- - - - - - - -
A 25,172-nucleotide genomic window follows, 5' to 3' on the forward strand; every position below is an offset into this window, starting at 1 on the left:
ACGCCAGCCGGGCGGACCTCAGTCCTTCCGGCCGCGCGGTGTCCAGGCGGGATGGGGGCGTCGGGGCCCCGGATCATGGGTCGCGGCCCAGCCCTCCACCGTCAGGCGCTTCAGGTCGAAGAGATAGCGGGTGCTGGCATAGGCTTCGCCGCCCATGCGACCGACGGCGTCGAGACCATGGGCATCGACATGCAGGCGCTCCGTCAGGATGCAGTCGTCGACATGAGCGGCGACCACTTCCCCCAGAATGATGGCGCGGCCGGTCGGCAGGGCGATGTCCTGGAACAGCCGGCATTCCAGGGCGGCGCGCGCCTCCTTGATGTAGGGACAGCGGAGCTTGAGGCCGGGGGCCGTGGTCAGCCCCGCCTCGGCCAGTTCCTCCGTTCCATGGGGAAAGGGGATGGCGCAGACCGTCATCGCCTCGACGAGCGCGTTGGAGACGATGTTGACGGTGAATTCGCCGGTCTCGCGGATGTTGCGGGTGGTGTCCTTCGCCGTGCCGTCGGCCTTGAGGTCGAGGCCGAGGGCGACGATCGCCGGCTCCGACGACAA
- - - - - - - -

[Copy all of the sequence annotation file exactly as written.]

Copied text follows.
A 25,172-nucleotide genomic window follows, 5' to 3' on the forward strand; every position below is an offset into this window, starting at 1 on the left:
ACGCCAGCCGGGCGGACCTCAGTCCTTCCGGCCGCGCGGTGTCCAGGCGGGATGGGGGCGTCGGGGCCCCGGATCATGGGTCGCGGCCCAGCCCTCCACCGTCAGGCGCTTCAGGTCGAAGAGATAGCGGGTGCTGGCATAGGCTTCGCCGCCCATGCGACCGACGGCGTCGAGACCATGGGCATCGACATGCAGGCGCTCCGTCAGGATGCAGTCGTCGACATGAGCGGCGACCACTTCCCCCAGAATGATGGCGCGGCCGGTCGGCAGGGCGATGTCCTGGAACAGCCGGCATTCCAGGGCGGCGCGCGCCTCCTTGATGTAGGGACAGCGGAGCTTGAGGCCGGGGGCCGTGGTCAGCCCCGCCTCGGCCAGTTCCTCCGTTCCATGGGGAAAGGGGATGGCGCAGACCGTCATCGCCTCGACGAGCGCGTTGGAGACGATGTTGACGGTGAATTCGCCGGTCTCGCGGATGTTGCGGGTGGTGTCCTTCGCCGTGCCGTCGGCCTTGAGGTCGAGGCCGAGGGCGACGATCGCCGGCTCCGACGACAA